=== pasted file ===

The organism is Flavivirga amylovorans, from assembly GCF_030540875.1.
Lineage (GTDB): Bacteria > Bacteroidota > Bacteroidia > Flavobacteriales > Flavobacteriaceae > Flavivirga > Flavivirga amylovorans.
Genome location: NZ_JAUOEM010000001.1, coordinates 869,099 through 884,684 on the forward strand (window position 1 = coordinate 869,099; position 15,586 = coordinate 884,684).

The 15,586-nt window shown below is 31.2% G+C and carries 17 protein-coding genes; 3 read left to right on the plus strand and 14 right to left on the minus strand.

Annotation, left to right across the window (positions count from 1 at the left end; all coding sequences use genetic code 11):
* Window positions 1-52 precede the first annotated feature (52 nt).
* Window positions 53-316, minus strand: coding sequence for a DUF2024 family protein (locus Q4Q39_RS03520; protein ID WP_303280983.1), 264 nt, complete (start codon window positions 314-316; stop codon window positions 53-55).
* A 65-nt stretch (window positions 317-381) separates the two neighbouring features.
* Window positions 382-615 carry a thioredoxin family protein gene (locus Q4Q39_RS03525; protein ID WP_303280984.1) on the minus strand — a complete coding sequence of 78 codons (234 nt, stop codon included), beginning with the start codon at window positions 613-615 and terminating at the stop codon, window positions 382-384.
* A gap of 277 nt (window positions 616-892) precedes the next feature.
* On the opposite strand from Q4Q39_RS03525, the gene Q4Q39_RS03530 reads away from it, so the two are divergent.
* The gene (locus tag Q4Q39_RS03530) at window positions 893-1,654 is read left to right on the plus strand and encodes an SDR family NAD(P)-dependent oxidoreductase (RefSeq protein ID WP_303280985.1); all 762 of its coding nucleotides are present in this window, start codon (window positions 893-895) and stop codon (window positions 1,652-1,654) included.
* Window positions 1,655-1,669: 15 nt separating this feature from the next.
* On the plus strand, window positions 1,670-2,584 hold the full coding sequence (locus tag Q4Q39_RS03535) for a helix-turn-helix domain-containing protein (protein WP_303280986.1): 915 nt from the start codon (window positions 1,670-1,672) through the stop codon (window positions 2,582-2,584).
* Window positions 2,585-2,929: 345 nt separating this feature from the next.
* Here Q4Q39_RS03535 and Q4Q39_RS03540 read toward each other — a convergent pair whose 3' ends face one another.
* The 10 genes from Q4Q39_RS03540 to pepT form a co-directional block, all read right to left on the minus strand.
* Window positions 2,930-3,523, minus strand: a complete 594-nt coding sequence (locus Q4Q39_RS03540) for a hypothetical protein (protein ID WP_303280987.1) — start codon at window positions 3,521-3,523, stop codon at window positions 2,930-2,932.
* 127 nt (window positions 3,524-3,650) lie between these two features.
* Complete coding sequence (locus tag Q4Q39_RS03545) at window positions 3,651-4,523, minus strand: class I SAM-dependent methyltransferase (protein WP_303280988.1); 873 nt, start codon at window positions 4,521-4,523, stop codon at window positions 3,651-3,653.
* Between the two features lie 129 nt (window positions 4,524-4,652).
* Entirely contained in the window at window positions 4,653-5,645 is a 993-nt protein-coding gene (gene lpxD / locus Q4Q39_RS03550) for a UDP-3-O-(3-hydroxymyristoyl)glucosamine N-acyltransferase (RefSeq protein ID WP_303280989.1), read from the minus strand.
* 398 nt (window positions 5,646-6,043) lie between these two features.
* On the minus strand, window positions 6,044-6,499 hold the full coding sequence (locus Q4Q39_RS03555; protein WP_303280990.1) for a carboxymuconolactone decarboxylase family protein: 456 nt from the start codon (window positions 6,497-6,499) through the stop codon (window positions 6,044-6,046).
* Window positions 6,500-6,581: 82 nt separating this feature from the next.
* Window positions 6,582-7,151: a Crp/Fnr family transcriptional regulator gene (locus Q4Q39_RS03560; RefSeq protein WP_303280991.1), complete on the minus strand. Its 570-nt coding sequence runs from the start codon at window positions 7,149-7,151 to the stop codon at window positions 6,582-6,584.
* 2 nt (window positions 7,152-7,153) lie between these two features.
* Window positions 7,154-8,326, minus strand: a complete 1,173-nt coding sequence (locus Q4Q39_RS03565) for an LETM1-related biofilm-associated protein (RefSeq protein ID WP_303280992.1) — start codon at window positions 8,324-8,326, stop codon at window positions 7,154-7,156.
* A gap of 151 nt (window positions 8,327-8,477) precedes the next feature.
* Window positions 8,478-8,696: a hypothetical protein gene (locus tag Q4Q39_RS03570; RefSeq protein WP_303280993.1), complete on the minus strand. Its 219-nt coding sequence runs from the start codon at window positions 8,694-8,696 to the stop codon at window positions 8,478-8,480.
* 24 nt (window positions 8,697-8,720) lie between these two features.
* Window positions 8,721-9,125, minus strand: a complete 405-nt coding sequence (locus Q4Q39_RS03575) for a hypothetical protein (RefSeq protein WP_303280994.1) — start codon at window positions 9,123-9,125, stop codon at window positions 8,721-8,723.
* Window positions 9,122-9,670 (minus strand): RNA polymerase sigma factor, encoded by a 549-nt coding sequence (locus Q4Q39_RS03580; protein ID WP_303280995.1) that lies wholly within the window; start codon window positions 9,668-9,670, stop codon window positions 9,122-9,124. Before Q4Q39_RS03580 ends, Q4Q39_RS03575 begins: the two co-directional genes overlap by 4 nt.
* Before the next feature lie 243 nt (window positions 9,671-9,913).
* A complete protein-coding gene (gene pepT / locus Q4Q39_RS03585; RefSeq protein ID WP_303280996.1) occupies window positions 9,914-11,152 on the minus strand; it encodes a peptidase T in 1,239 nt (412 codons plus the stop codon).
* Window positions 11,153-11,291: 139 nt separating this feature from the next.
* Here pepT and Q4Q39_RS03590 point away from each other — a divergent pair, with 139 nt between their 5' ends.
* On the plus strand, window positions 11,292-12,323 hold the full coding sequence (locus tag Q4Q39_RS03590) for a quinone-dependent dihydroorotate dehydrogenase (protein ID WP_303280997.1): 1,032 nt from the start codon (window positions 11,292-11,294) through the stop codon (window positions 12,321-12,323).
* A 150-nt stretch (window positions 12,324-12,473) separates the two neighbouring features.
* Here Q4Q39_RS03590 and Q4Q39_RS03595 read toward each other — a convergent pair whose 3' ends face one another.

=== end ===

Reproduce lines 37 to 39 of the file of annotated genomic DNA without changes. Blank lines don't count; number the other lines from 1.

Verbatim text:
* Here pepT and Q4Q39_RS03590 point away from each other — a divergent pair, with 139 nt between their 5' ends.
* On the plus strand, window positions 11,292-12,323 hold the full coding sequence (locus tag Q4Q39_RS03590) for a quinone-dependent dihydroorotate dehydrogenase (protein ID WP_303280997.1): 1,032 nt from the start codon (window positions 11,292-11,294) through the stop codon (window positions 12,321-12,323).
* A 150-nt stretch (window positions 12,324-12,473) separates the two neighbouring features.